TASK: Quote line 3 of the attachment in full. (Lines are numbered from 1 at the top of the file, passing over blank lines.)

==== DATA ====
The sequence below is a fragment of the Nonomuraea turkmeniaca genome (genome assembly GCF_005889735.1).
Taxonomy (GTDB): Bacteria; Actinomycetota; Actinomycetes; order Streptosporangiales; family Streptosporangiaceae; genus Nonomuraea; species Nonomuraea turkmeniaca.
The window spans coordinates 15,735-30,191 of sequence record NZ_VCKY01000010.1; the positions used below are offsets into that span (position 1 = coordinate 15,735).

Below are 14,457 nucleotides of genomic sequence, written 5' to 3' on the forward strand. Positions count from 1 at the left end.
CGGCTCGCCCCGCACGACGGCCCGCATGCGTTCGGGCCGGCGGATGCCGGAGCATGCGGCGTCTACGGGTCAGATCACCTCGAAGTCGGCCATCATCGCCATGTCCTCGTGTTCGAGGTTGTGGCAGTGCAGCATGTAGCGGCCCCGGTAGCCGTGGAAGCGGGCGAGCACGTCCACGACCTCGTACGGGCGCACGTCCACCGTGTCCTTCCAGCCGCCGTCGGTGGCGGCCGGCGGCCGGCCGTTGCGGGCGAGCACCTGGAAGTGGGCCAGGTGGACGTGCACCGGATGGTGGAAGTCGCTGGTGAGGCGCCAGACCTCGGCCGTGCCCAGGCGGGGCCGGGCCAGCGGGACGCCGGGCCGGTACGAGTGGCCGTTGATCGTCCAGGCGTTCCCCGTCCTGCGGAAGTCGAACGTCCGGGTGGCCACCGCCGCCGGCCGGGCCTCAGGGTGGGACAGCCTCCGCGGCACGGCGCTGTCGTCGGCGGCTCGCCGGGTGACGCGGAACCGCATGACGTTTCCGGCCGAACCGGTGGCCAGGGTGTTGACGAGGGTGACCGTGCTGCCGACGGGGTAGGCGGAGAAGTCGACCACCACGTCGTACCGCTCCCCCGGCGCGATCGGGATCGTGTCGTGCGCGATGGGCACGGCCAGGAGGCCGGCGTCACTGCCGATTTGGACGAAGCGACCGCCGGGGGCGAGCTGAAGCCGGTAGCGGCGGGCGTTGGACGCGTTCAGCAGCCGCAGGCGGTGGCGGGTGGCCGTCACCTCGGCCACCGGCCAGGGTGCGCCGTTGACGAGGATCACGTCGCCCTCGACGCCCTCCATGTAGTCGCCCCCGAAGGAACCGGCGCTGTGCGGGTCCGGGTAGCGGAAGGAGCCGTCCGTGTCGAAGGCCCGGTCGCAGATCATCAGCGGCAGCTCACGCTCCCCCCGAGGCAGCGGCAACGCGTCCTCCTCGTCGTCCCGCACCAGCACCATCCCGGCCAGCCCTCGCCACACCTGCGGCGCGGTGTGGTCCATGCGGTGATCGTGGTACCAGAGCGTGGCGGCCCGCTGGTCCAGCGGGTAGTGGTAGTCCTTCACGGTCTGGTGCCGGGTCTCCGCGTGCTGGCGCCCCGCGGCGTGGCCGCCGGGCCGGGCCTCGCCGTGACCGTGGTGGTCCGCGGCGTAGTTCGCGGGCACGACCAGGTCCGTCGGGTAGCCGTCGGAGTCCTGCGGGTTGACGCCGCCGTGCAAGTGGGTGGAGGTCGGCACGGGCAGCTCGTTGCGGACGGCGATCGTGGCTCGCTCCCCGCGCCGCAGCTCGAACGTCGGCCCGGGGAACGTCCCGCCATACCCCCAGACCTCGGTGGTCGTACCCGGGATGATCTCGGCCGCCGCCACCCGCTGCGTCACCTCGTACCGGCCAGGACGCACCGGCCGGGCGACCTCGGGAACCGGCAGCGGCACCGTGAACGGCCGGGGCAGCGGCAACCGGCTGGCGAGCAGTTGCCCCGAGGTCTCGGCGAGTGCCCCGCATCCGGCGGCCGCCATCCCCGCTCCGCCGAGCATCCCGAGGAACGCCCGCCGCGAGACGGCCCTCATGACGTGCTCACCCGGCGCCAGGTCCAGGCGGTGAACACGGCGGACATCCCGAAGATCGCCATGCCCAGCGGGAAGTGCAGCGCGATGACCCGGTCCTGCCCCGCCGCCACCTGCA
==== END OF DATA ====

The window spans coordinates 15,735-30,191 of sequence record NZ_VCKY01000010.1; the positions used below are offsets into that span (position 1 = coordinate 15,735).